This footage, filmed in 2008 at Legian Beach in Bali, has re-emerged the past week, and has been going nuts on Reddit and Digg. It's not hard to see why - the video shows what looks to be a harmless handful of sand… until you get closer and realise that the sand is actually thousands of tiny baby crabs, all wriggling to get back to the beach. We can't really decide whether to be disturbed, fascinated, or kinda impressed by the spawning abilities of these minute arthropods.

It's not clear what species of crab this is, but many crabs are well known for their impressive breeding rituals, and this baby crab frenzy is more common than you might think on beaches around the world.

Take the famous red crabs on Christmas Island, which live inland most of the year but migrate to the coast to breed, resulting in a spectacular procession that literally takes over the island.

Once they get to the beach, males and females breed on the sand. And a couple of weeks later, the new mothers head into the water to release thousands of eggs into the ocean, in a crazy moonlit dance. Those eggs will spend the next three to four weeks developing into juveniles.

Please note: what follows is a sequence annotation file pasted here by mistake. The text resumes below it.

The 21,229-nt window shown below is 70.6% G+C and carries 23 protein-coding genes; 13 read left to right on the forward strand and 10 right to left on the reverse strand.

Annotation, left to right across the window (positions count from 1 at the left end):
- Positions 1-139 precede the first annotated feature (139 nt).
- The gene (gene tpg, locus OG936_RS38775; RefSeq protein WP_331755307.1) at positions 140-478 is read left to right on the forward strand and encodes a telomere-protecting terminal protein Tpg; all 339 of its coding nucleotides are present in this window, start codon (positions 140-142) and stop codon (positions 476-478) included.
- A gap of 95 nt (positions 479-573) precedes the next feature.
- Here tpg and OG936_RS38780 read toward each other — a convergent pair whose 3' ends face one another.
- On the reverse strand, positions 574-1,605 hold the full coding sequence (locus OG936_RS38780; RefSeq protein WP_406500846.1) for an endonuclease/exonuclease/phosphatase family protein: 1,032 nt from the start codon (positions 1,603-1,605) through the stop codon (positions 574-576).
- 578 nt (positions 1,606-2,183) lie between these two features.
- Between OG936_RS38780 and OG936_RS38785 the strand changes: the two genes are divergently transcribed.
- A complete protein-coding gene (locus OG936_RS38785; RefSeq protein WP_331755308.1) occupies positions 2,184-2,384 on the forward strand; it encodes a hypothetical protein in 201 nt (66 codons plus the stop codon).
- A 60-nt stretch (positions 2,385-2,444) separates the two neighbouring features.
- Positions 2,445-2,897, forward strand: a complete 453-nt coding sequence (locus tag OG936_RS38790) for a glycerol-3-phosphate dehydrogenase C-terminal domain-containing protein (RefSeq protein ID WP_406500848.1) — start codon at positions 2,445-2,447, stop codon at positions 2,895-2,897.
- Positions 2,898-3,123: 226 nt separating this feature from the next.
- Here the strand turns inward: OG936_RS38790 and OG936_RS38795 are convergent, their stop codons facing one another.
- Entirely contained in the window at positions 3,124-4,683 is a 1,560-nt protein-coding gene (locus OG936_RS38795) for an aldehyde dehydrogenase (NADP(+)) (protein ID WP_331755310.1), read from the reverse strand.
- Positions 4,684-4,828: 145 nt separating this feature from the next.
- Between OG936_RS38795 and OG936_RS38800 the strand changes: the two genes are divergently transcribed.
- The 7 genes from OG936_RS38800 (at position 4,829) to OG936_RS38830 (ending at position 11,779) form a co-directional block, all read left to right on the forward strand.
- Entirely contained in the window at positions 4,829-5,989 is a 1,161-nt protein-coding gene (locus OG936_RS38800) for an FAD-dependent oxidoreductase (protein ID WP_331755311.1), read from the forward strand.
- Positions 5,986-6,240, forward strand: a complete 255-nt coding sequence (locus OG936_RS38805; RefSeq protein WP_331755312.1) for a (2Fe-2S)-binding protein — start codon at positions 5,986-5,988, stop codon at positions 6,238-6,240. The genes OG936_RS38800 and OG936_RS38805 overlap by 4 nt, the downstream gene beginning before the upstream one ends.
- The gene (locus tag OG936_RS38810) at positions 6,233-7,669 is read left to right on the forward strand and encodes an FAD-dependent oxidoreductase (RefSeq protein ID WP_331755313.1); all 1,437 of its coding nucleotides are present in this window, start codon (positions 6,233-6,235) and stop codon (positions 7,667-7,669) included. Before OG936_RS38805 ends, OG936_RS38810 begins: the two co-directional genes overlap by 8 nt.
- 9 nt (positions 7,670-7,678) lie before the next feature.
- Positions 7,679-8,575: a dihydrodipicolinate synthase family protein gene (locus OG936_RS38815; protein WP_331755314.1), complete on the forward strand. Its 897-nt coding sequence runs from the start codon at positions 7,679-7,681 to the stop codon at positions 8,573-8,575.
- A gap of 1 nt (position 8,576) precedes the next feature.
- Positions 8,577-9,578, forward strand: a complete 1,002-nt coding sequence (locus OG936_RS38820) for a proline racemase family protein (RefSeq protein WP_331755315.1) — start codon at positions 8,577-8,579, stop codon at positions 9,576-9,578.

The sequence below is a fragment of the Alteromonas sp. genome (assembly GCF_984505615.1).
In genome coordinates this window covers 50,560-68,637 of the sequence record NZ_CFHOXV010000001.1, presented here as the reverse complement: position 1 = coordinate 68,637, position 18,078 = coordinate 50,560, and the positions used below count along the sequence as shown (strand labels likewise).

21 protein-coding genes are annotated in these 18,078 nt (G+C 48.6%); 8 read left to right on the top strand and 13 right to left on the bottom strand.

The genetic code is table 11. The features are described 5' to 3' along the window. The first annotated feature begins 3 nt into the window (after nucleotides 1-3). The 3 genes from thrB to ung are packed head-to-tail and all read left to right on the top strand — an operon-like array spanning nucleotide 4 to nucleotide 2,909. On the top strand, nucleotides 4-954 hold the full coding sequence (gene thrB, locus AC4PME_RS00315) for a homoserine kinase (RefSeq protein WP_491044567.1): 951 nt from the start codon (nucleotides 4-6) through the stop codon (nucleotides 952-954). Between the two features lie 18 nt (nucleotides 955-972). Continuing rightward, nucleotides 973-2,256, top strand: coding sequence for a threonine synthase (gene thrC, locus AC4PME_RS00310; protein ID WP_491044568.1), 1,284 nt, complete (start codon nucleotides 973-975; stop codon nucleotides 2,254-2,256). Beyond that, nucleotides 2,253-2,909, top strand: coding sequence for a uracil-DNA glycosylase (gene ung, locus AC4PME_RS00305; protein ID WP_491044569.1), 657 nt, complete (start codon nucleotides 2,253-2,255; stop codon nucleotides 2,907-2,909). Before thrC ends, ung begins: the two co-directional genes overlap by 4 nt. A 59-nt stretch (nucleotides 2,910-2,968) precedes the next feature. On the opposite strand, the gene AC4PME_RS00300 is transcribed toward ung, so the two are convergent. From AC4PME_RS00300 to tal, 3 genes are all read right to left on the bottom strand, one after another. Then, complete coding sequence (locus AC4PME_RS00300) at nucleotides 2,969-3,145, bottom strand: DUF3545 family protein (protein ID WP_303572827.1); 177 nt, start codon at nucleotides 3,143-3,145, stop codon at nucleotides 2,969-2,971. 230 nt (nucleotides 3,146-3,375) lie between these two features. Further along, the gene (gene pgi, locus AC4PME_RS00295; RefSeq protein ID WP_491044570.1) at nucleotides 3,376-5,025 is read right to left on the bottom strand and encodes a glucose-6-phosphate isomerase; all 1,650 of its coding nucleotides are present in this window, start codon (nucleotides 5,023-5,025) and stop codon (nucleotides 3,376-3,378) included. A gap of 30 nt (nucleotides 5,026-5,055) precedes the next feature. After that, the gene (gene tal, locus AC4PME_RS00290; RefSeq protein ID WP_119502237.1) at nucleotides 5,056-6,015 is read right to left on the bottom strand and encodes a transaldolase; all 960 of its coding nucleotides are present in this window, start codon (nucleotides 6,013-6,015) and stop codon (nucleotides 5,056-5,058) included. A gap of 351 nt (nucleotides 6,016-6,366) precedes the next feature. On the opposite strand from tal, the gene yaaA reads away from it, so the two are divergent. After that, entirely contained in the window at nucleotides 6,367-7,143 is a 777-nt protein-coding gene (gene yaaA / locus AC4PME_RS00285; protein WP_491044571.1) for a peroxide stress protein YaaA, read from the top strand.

Most years, very few of them make it back to shore, as a result of being carried away by strong ocean currents or being eaten by predatory fish. But once or twice a decade, when conditions are just right, the baby crabs will arrive back to the beach en masse, forming a living tide that moves across the sand and back to the Island's inland jungles. This is something similar to what you see happening in the video above in Bali.

But even though that footage is impressive, the baby crabs on Christmas Island actually look slightly cooler/more disturbing when they come home, as their colouring makes it look like some kind of foamy pink liquid is taking over the beach. You need to see it to believe it:

So next time you see that crab video appear in your Facebook feed or pop up on Reddit, remember that it took a very special set of circumstances for that squirming mass of spiders with shells to end up in that guy's hand. Nature, you're… awesome?